Since the death last week of Desmond (Des, Dessie) O’Malley, minister for justice in the Irish government from 1970 to 1973, I’ve been thinking a lot about that period.

Published: 27 July 2021

For his three years as the Republic of Ireland’s justice minister, Des O’Malley lived like a northern politician, with daily threats to him and his family

For his three years as the Republic of Ireland’s justice minister, Des O’Malley lived like a northern politician, with daily threats to him and his family

It was a time when I was settled in London, quite often visiting my parents and friends in my native Dublin and one of my closest friends, Liam Hourican, then the Northern Ireland RTE correspondent.

On the night of March 3, 1972, I was in Belfast for a small party celebrating the christening of the third Hourican, Bridget.

That week, Liam had been kidnapped by the Provos who threatened to kill him as a spy and grudgingly released him only because he had the phone number of a senior IRA contact.

Among the guests was SDLP leader Gerry Fitt, whom I drove home.

Henry Kelly, the Irish Times correspondent, was beside me telling me how to avoid potential assassins, and a very drunk Gerry, in the back, was rather disconcertingly waving a gun around, because brave as he was, he was permanently on edge.

His life, family and house were under constant siege by the IRA, who would finally drive him out of politics and his own city.

The following day, security measures prevented us from going into Belfast, for it was the afternoon of the Abercorn disaster, the IRA bombing of a teashop which murdered two young women and injured over 130, mutilating many.

It was a terrible time, but I wrote in 1993 in my obituary of Liam that, “being shot at, kidnapped and threatened with death heightened his joie de vivre and reinforced his burning commitment to fight the IRA and their perversion of the Irishness”.

He was fearless, but also openminded, and he effortlessly made friends from all backgrounds and all shades of opinion and learned from all encounters, so it was no surprise that he was friendly with unionists like John Taylor and Bill Craig.

Liam saw his main mission as being to knock sense into the Irish nationalist world from which he had come.

After he was moved to Dublin in 1974, he gave a lecture on RTE called ‘The Irish Dimension’ that began: “Two preconceptions cripple our understanding of events in Northern Ireland, and our ability to assist towards a solution there. They are, the belief in the existence of one historic Irish nation to which all Irishmen properly belong, and the belief that British imperialism is still at work in Ireland.”

Unionists were essentially invisible to nationalists, he said, who shared “a long habit of self-delusion about the nature of the northern problem, a wish to believe that unionists are less determined and more divided than they really are”.

They had “a spectrum of attitudes running from the view that the Northern Protestants are a lost tribe which will one day return to us, to the much more hostile, but not unrelated belief that they are an incorrigible colonial remnant who may conform or get out”, which “has done much to foster the emergence and the continued activism of the Provisional IRA”, which provided a climate of tolerance and “supplied the Provisionals with their internal self-justification”.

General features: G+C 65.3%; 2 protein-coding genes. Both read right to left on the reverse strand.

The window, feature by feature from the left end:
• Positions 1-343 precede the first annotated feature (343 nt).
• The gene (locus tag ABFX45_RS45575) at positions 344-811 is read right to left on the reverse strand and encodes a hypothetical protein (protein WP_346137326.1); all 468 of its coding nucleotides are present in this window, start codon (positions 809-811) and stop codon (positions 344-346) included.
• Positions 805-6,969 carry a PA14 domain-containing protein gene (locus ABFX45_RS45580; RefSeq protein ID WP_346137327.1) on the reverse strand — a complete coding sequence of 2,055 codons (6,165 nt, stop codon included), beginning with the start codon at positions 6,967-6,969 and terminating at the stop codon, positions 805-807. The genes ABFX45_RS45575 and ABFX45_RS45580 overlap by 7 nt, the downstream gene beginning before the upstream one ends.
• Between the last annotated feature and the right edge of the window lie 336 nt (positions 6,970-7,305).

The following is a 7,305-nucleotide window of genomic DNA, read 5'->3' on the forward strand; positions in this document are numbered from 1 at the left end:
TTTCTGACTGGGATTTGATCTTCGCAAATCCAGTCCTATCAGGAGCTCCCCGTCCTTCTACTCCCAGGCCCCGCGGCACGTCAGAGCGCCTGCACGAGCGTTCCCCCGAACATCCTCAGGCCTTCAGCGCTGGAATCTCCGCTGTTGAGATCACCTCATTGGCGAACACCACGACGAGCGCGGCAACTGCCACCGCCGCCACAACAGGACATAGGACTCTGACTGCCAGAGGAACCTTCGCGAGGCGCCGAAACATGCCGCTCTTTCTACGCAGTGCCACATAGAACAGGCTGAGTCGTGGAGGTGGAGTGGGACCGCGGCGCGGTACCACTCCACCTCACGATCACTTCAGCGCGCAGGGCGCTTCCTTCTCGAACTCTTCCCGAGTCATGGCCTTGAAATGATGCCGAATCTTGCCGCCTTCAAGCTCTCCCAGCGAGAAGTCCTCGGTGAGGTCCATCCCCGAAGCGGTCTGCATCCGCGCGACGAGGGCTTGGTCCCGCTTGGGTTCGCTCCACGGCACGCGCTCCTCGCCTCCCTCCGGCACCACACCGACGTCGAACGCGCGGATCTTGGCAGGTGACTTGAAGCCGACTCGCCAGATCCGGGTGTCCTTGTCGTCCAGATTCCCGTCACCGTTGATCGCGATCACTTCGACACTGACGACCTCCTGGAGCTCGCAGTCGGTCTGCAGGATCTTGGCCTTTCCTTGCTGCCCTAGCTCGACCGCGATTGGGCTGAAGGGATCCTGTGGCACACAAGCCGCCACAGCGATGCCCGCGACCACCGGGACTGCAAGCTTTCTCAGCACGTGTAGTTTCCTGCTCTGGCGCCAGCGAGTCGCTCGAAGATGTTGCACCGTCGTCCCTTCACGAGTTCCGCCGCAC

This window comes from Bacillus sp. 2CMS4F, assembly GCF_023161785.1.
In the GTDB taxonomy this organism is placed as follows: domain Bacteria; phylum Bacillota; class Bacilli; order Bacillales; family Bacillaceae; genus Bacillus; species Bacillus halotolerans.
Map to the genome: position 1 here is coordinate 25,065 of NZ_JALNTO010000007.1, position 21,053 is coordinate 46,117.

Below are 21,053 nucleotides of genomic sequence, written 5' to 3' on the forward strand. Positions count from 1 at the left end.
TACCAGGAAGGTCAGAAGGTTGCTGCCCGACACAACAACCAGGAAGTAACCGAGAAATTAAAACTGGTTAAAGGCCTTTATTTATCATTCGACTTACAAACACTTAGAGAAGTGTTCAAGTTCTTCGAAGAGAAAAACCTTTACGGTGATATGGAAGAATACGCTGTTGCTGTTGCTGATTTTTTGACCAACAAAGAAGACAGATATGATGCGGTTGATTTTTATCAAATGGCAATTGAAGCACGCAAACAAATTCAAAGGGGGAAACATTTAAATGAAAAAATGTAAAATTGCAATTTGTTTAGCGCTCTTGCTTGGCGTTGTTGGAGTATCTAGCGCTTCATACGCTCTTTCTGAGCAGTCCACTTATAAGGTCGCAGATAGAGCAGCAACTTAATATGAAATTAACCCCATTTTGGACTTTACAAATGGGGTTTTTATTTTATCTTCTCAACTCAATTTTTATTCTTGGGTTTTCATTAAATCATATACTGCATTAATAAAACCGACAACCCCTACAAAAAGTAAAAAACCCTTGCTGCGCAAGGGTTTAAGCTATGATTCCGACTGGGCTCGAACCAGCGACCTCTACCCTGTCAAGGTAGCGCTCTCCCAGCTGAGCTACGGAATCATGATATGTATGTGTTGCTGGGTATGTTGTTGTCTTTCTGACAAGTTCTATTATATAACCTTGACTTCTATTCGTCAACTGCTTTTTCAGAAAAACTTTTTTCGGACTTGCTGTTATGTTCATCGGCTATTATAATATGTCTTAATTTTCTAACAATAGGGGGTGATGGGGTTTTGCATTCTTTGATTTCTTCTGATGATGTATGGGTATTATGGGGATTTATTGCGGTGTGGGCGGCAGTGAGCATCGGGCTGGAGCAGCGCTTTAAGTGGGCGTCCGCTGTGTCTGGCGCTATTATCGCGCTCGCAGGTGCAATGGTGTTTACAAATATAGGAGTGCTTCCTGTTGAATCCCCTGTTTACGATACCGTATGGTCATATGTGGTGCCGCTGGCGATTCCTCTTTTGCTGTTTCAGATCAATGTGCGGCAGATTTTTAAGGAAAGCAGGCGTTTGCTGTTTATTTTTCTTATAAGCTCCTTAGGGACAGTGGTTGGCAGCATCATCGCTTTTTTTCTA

Some things never change.

Des O’Malley was 31 when in May 1970 he became minister for justice at a time when Fianna Fail Taoiseach Jack Lynch was trying to cope with the Arms Crisis and pressures from hardline republicans to unite Ireland by force.

A lawyer and a very brave man, both morally and physically, he beefed up security measures making it possible to convict someone of IRA membership on the word of a garda superintendent and re-instating the three-judge Special Criminal Courts to prevent jury intimidation .

Tragically, his plans to introduce internment without trial for IRA suspects in the Republic were not implemented.

For his three years as justice minister, O’Malley lived like a northern politician, with daily threats to him and his family, having a gun with him at all times, heavy security, safe houses, and, having his father-in-law’s pub in Omagh blown up twice.

He saw as clearly as Liam Hourican, denouncing the original Article 3 of the Irish Constitution as “an unequivocal claim of right on the part of the people south of the border to impose their parliament, their constitution, their laws and their values on the entire population of the island”.

O’Malley achieved much in his courageous life, not least in clipping the wings of Charlie Haughey by founding the Progressive Democrats to challenge a corrupted Fianna Fail party.

In his memoir, Conduct Unbecoming, in 2014, he gave a warning about the populism of modern Sinn Fein, its utter negativity, its hypocrisy in the south in condemning policies they implement in the North.

“Time may have passed, and relative peace delivered great progress, but before giving their support to Mr Adams and his friends people would be well advised to remember their background and the terrible things they have done that sullied the name of Ireland.”

Nationalists should remember that modern Sinn Fein leaders make no apologies for the Abercorn or any other bombing outrage, or the war of terror they conducted against democratic politicians.

Until they do, no democrat should vote for them.

Unfortunately, unlike O’Malley and Hourican, the majority of nationalists seem to be very slow learners.

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